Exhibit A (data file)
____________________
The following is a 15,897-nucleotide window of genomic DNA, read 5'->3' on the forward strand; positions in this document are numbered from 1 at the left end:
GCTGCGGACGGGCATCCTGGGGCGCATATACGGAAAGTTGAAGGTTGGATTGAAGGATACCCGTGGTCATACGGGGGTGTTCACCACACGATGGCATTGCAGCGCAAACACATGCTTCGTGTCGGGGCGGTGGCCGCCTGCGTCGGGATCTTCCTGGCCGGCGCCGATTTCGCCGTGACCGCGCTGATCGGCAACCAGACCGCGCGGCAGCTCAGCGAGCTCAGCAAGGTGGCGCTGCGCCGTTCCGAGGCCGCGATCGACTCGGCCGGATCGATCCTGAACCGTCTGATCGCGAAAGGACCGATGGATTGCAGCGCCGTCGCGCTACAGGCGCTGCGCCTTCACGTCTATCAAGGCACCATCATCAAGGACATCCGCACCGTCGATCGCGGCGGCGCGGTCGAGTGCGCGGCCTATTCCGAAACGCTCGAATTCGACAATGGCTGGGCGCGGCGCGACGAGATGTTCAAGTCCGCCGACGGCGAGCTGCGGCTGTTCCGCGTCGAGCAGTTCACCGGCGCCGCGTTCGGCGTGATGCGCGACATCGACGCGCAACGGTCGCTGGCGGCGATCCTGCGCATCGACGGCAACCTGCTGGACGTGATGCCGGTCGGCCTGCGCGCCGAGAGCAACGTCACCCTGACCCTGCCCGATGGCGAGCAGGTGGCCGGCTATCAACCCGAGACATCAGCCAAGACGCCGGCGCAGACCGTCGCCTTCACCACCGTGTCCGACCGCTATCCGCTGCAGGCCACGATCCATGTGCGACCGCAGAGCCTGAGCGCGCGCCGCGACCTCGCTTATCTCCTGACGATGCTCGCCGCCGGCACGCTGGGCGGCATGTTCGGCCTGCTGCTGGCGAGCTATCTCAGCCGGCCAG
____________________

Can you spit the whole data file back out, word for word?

The following is a 15,897-nucleotide window of genomic DNA, read 5'->3' on the forward strand; positions in this document are numbered from 1 at the left end:
GCTGCGGACGGGCATCCTGGGGCGCATATACGGAAAGTTGAAGGTTGGATTGAAGGATACCCGTGGTCATACGGGGGTGTTCACCACACGATGGCATTGCAGCGCAAACACATGCTTCGTGTCGGGGCGGTGGCCGCCTGCGTCGGGATCTTCCTGGCCGGCGCCGATTTCGCCGTGACCGCGCTGATCGGCAACCAGACCGCGCGGCAGCTCAGCGAGCTCAGCAAGGTGGCGCTGCGCCGTTCCGAGGCCGCGATCGACTCGGCCGGATCGATCCTGAACCGTCTGATCGCGAAAGGACCGATGGATTGCAGCGCCGTCGCGCTACAGGCGCTGCGCCTTCACGTCTATCAAGGCACCATCATCAAGGACATCCGCACCGTCGATCGCGGCGGCGCGGTCGAGTGCGCGGCCTATTCCGAAACGCTCGAATTCGACAATGGCTGGGCGCGGCGCGACGAGATGTTCAAGTCCGCCGACGGCGAGCTGCGGCTGTTCCGCGTCGAGCAGTTCACCGGCGCCGCGTTCGGCGTGATGCGCGACATCGACGCGCAACGGTCGCTGGCGGCGATCCTGCGCATCGACGGCAACCTGCTGGACGTGATGCCGGTCGGCCTGCGCGCCGAGAGCAACGTCACCCTGACCCTGCCCGATGGCGAGCAGGTGGCCGGCTATCAACCCGAGACATCAGCCAAGACGCCGGCGCAGACCGTCGCCTTCACCACCGTGTCCGACCGCTATCCGCTGCAGGCCACGATCCATGTGCGACCGCAGAGCCTGAGCGCGCGCCGCGACCTCGCTTATCTCCTGACGATGCTCGCCGCCGGCACGCTGGGCGGCATGTTCGGCCTGCTGCTGGCGAGCTATCTCAGCCGGCCAG